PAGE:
Reflection on Today’s Daily Readings by Fr. Bertrand Buby, SM
Scripture: Lectionary # 127. 22nd Sunday C. Sirach 3:17-18.20.28-29.
Psalm 68:4-5,6-7, 10–11. Hebrews 12:18-19.22-24. Luke 14:1.17-14.
Luke is the Evangelist who has more scenes about dinners and parties than
the other three gospels. There may be Eucharistic themes behind some of
these themes as we will see in the Acts of the Apostles. Today’s episode
however offers Jesus a teaching moment about how to present oneself at such
gatherings when one is invited. We have seen from another parable that it
is important to show up for the wedding banquet. Here Jesus is the one
invited by a religious leader with some of his friends paying close
attention to Jesus to see what he will do.
His wisdom leads him to tell a parable and at the same time his humility
and politeness carry out what he says in that parable.
Jesus includes himself as among those who would not seek the better and
higher places at table. He is among the poor, the marginal, and the ones
who are not well. His parable makes sense to the listeners for he himself
carries it out. He does not simply “talk the talk;” he also “walks the
Jesus probably did enjoy a place of honor at this invitation for he is the
one who narrates the parable and certainly applies it to himself as a good
teacher would do. He helps us to understand how important it is to be among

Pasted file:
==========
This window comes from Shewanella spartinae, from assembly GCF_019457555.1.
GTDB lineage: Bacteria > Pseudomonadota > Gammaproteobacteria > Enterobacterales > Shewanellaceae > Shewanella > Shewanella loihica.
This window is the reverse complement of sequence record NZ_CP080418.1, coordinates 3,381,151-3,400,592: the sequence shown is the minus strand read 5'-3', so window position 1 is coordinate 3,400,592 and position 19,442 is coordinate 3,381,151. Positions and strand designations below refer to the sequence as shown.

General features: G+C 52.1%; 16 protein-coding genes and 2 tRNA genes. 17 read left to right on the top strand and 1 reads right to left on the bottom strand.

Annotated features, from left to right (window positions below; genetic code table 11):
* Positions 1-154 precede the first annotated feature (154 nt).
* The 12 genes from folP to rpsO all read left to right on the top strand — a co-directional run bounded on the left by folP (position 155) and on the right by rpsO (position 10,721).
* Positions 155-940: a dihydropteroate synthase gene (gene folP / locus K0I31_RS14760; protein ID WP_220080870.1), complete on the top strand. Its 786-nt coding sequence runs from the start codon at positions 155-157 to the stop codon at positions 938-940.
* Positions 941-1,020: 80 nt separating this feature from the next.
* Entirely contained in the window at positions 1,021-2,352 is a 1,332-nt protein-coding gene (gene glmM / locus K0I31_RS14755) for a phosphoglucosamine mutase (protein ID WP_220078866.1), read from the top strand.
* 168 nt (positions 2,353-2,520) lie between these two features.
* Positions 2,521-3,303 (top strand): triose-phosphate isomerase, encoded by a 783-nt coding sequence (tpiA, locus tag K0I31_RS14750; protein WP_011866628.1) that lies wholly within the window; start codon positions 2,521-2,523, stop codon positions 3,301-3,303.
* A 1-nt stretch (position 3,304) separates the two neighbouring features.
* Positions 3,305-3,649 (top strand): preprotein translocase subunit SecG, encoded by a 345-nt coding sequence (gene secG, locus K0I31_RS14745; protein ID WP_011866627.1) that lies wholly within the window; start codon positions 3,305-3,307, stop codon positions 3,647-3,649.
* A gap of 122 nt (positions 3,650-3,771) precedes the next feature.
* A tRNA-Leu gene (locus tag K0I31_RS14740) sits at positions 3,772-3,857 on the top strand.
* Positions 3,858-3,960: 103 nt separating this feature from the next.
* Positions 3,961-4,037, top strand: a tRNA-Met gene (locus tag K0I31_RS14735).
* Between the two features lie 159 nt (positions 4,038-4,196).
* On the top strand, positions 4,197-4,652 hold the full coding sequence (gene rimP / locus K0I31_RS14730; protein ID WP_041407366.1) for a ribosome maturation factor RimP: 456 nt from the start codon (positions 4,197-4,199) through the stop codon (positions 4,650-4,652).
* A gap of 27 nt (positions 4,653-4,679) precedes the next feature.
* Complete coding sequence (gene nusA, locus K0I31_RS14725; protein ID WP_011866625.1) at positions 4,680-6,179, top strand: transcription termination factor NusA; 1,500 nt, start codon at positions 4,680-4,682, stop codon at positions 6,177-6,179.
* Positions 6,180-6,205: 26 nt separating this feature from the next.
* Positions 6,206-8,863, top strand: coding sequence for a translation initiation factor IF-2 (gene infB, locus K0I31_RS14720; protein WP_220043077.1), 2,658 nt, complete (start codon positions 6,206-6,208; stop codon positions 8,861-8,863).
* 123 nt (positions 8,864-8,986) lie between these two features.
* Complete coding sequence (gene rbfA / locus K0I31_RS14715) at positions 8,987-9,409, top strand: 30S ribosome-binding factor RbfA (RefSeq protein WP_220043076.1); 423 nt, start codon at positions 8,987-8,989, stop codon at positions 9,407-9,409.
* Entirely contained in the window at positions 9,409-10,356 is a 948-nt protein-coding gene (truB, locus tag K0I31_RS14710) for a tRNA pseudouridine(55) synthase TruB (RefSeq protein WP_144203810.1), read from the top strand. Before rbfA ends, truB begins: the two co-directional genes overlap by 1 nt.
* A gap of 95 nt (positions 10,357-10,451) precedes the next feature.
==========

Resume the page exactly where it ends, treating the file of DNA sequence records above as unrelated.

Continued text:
the servants of God as he tells the observers, “For everyone who exalts
himself shall be humbled and he who humbles himself shall be exalted.” The
story may seem like a lesson in proper behavior at a meal to which one is
invited, but we see from the parable that Jesus is concerned about those
who normally are not invited–the beggars, the crippled, lame, and the
blind. The observers certainly were attracted by his words but could not
follow his actions. He nevertheless gives them his wisdom to offer them an
opportunity of doing some inviting of the poor and the unwanted.
Luke also is involved in what is being said by Jesus for he is interested
in helping his own Christian community to be faithful to Jesus’ words and
example. Fr. Karris says, “In Luke’s communities people from different
walks of life and from different nations are like friends as they have all
things in common. (see Acts 4:32). Luke also is giving secular wisdom a
theological orientation: God will not be fooled by one’s self-promotion.”
We may wish to pray about this parable by turning to the beautiful lesson
that Mary gives us in her Magnificat. It would be a good way of praying the
parable at the end of the day thus recalling what Jesus wanted to teach us.